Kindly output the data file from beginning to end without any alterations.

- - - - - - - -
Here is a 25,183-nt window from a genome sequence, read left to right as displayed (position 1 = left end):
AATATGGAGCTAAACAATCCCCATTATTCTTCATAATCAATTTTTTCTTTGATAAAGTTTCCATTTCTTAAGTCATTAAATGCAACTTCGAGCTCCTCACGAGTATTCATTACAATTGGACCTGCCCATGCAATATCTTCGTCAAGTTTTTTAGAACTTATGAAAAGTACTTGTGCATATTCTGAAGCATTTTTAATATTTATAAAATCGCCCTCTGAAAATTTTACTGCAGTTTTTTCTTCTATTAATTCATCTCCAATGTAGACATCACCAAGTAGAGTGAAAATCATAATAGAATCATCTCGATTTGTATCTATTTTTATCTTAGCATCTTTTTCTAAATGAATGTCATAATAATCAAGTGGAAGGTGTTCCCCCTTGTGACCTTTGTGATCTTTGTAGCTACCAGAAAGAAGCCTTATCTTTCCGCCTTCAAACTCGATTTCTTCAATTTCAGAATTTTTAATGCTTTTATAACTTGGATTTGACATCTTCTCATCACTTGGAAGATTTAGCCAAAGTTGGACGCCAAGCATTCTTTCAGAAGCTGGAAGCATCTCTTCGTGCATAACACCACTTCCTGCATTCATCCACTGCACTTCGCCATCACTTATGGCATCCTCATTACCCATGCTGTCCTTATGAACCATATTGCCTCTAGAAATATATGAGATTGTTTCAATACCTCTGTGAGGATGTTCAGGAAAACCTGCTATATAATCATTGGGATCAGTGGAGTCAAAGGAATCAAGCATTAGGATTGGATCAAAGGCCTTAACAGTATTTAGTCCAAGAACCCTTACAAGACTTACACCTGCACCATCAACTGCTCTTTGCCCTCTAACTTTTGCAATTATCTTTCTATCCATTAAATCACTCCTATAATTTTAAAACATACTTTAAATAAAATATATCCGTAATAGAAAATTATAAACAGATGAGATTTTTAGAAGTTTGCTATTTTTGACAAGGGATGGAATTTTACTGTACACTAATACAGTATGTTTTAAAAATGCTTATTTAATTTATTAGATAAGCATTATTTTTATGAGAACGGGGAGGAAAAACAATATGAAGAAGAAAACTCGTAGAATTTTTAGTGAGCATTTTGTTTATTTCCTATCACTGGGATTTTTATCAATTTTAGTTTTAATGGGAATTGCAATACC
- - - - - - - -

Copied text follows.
Here is a 25,183-nt window from a genome sequence, read left to right as displayed (position 1 = left end):
AATATGGAGCTAAACAATCCCCATTATTCTTCATAATCAATTTTTTCTTTGATAAAGTTTCCATTTCTTAAGTCATTAAATGCAACTTCGAGCTCCTCACGAGTATTCATTACAATTGGACCTGCCCATGCAATATCTTCGTCAAGTTTTTTAGAACTTATGAAAAGTACTTGTGCATATTCTGAAGCATTTTTAATATTTATAAAATCGCCCTCTGAAAATTTTACTGCAGTTTTTTCTTCTATTAATTCATCTCCAATGTAGACATCACCAAGTAGAGTGAAAATCATAATAGAATCATCTCGATTTGTATCTATTTTTATCTTAGCATCTTTTTCTAAATGAATGTCATAATAATCAAGTGGAAGGTGTTCCCCCTTGTGACCTTTGTGATCTTTGTAGCTACCAGAAAGAAGCCTTATCTTTCCGCCTTCAAACTCGATTTCTTCAATTTCAGAATTTTTAATGCTTTTATAACTTGGATTTGACATCTTCTCATCACTTGGAAGATTTAGCCAAAGTTGGACGCCAAGCATTCTTTCAGAAGCTGGAAGCATCTCTTCGTGCATAACACCACTTCCTGCATTCATCCACTGCACTTCGCCATCACTTATGGCATCCTCATTACCCATGCTGTCCTTATGAACCATATTGCCTCTAGAAATATATGAGATTGTTTCAATACCTCTGTGAGGATGTTCAGGAAAACCTGCTATATAATCATTGGGATCAGTGGAGTCAAAGGAATCAAGCATTAGGATTGGATCAAAGGCCTTAACAGTATTTAGTCCAAGAACCCTTACAAGACTTACACCTGCACCATCAACTGCTCTTTGCCCTCTAACTTTTGCAATTATCTTTCTATCCATTAAATCACTCCTATAATTTTAAAACATACTTTAAATAAAATATATCCGTAATAGAAAATTATAAACAGATGAGATTTTTAGAAGTTTGCTATTTTTGACAAGGGATGGAATTTTACTGTACACTAATACAGTATGTTTTAAAAATGCTTATTTAATTTATTAGATAAGCATTATTTTTATGAGAACGGGGAGGAAAAACAATATGAAGAAGAAAACTCGTAGAATTTTTAGTGAGCATTTTGTTTATTTCCTATCACTGGGATTTTTATCAATTTTAGTTTTAATGGGAATTGCAATACC